U.S. Stop Bankrolling African Tyrants like Museveni-- A Ugandan's Letter to Donald Trump

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Gen. Museveni with Reagan; duping American presidents since 1986. Photo: Presidential Libraries, National Archives.

[Open Letter from Gulu, Uganda]

The White House

1600 Pennsylvania Avenue

Washington, DC

Dear President Trump,

I congratulate you upon recently completing 100 days as President of the United States. I know you are not having fun as you confessed at the end of last week in an interview that you gave about the difficulties that occupants of the White House go through in executing the job.

Mr. President, as you rightly stated in that interview, this is no longer about cracking some business deals on Wall Street or Trump Tower. This is about superintending over the entire planet earth. In other words, your actions or inactions have reverberating effects across the whole world. Yes, you, Mr. President can cause the entire world to burn. But you can also save the world from burning.

That is how important you are to the world and how serious your job is. Mr. President, this is my second time to write to you. I first wrote to you through this newspaper, Black Star News, in November 2016 as President-elect of the U.S. At that time, I knew even though you had already been elected, you were not yet making decisions in the Oval Office. Today, I write to you fully aware that you're the guy in the Oval Office making decisions on a whole range of things including foreign policy issues. A decision you take effects the world--including the African continent.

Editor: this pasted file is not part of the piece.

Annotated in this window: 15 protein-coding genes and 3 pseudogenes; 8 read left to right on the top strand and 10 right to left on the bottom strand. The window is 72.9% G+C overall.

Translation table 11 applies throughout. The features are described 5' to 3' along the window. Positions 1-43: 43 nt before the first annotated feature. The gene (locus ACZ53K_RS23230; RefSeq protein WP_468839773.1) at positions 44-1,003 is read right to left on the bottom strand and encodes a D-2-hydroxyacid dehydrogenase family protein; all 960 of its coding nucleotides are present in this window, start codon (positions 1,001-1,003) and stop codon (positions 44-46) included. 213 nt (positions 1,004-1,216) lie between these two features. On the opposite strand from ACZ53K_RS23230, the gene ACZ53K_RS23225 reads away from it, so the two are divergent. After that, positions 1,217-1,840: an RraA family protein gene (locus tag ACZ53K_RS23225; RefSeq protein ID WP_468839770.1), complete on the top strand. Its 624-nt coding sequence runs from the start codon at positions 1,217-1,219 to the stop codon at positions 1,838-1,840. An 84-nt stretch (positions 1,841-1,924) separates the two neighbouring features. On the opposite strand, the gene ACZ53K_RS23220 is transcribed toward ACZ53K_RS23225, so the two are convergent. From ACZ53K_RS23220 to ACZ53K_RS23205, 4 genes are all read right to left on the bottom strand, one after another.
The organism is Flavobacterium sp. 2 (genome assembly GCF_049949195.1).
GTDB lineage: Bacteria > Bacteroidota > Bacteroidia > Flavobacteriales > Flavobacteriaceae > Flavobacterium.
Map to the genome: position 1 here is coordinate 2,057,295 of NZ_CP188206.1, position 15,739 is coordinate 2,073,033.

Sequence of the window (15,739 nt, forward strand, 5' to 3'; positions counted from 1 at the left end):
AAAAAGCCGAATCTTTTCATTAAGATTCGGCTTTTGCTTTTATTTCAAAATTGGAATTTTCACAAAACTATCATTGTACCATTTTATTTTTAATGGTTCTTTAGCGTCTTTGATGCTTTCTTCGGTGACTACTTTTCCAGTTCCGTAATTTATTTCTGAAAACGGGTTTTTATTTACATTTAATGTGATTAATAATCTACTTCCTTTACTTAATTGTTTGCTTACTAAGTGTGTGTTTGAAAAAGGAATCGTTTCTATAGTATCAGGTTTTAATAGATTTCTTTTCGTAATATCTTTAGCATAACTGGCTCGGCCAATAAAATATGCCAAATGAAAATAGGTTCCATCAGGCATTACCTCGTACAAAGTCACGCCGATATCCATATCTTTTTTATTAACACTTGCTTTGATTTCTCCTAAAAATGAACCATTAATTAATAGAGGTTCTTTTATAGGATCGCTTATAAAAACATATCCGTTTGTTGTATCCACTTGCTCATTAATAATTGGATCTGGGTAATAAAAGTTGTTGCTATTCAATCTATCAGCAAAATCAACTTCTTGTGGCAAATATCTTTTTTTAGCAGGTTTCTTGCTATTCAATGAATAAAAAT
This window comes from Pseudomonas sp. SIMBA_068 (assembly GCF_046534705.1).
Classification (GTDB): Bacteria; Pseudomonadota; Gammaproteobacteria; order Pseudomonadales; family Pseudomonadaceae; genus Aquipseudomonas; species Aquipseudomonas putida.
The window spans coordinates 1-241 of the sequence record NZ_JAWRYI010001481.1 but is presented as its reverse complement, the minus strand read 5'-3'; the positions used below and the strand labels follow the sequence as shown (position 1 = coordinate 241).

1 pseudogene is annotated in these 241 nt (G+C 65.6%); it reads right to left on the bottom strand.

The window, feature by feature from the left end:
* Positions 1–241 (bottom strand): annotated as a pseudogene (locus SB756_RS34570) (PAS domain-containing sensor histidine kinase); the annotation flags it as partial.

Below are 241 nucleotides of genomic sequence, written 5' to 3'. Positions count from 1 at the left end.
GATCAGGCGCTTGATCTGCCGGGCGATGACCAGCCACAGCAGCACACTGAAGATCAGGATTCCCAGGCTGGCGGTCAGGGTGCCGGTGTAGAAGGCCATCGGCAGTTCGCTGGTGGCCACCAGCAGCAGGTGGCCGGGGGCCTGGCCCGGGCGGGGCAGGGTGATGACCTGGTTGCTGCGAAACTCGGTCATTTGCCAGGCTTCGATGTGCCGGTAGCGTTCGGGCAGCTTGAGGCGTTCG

I urge that should this letter come to your attention you instruct relevant staff to verify the information it contains if there is any doubt.

Mr. President, let me introduce myself. I am an African who cares deeply about the future of the entire continent; a Ugandan who wants to contribute to the country's development. My name is Mugabe Robert and I was born in May 1980, one month after Zimbabwe, previously known as Southern Rhodesia, gained independence from White minority rule. Mr. Robert Mugabe ascended to the leadership of the newly-born, independent nation. My late father, Mr. Amitayo Okeny Lugwero loved President Mugabe so much because of his Pan-African stance. He thus decided to name his son, myself, after him.